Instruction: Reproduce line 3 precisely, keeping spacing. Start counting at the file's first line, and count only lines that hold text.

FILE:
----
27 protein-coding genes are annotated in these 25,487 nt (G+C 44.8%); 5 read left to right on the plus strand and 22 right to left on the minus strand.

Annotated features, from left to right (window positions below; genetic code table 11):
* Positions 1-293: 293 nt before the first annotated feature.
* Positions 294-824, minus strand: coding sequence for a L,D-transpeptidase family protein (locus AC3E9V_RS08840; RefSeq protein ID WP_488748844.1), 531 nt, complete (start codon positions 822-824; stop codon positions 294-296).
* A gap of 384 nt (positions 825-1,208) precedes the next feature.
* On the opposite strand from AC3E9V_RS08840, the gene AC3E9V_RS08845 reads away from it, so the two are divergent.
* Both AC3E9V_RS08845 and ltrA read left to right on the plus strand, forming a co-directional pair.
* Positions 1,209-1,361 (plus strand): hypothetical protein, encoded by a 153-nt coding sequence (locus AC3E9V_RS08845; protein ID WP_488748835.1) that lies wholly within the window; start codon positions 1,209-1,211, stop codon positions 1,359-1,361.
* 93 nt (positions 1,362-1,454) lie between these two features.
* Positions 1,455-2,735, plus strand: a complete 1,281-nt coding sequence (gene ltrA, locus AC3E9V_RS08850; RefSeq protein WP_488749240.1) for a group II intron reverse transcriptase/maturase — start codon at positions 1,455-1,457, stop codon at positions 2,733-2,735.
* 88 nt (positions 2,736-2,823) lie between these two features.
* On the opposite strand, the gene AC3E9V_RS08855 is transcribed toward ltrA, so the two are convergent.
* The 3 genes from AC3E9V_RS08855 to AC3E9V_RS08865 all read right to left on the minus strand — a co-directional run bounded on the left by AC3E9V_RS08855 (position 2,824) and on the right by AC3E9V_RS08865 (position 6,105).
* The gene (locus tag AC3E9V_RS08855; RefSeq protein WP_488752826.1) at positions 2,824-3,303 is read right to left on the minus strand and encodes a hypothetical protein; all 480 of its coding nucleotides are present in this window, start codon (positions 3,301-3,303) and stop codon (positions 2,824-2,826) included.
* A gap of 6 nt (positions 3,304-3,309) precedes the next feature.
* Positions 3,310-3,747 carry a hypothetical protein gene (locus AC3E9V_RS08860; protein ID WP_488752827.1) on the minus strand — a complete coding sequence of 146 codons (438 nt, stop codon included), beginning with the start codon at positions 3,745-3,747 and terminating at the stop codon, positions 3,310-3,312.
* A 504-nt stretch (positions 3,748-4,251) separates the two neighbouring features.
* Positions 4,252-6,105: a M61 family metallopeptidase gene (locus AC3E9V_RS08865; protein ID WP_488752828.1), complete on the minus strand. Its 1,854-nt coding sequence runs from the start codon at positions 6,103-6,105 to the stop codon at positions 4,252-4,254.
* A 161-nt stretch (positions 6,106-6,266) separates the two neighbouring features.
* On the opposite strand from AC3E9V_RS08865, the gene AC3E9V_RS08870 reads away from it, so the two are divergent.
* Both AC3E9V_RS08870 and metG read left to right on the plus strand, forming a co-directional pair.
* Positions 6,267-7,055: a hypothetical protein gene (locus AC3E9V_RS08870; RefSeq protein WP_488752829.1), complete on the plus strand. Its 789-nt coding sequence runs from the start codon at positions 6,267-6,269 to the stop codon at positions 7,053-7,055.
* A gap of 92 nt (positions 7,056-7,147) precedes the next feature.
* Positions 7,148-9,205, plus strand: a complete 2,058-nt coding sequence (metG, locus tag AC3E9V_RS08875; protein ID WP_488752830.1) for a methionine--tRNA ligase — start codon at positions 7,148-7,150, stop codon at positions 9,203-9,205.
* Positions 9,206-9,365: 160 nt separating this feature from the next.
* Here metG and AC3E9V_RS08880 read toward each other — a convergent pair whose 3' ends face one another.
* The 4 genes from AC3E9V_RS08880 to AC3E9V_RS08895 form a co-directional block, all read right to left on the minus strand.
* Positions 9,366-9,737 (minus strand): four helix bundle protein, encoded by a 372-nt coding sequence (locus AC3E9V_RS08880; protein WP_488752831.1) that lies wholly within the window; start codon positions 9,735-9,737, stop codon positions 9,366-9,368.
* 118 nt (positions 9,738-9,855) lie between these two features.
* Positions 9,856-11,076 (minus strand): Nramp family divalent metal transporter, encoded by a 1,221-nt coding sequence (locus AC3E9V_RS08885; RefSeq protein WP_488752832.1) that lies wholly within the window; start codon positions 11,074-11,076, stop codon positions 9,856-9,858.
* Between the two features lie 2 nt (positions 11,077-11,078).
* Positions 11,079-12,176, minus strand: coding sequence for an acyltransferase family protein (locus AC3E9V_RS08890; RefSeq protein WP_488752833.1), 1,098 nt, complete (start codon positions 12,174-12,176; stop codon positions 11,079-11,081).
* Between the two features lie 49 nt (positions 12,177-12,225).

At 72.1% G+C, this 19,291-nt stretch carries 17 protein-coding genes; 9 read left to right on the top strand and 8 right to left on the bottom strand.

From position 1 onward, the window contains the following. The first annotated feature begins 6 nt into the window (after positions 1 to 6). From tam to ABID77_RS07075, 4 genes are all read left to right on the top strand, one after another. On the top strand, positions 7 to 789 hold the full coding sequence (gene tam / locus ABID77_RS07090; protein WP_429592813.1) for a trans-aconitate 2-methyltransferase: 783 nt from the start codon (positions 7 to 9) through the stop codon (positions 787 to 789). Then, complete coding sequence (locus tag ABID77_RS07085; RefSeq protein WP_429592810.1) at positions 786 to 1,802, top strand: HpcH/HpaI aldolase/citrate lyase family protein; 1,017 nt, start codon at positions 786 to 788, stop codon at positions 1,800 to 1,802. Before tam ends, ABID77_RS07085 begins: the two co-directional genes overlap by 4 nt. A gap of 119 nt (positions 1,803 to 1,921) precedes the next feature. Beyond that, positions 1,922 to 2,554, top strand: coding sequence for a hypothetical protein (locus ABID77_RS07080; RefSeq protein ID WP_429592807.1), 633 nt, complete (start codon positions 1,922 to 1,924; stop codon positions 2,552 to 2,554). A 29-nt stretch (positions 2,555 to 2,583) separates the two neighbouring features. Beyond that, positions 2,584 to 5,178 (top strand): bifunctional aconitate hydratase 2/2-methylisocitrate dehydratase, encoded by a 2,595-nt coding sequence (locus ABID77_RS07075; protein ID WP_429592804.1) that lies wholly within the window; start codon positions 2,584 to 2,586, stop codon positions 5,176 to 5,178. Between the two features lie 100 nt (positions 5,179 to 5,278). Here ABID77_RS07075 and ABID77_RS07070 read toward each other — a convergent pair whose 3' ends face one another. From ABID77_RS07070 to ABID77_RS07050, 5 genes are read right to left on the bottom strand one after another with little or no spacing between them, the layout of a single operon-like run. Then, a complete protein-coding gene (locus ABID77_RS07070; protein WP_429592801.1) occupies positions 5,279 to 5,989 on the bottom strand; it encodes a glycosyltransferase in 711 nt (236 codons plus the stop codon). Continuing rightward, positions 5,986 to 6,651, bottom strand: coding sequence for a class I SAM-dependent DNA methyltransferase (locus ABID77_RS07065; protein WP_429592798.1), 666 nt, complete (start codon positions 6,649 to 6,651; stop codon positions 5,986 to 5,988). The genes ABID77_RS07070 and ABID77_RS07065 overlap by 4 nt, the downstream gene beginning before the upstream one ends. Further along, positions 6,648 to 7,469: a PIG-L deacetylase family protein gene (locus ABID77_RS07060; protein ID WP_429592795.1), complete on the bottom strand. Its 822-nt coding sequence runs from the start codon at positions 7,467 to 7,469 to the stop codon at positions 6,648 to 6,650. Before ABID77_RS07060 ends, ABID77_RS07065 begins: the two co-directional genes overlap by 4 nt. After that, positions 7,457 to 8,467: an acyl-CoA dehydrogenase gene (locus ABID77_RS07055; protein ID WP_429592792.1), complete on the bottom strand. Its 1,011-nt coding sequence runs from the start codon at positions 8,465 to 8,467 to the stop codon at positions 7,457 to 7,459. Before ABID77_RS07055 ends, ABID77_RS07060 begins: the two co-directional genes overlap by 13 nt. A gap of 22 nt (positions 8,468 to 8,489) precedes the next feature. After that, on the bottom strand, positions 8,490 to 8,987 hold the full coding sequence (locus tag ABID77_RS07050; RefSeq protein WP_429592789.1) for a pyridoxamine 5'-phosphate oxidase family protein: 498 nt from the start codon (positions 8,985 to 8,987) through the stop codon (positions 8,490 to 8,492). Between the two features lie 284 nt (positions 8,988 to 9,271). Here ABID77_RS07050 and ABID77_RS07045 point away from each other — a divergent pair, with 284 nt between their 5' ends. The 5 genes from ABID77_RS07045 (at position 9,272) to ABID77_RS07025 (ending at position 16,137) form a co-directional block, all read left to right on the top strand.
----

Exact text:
* Positions 1-293: 293 nt before the first annotated feature.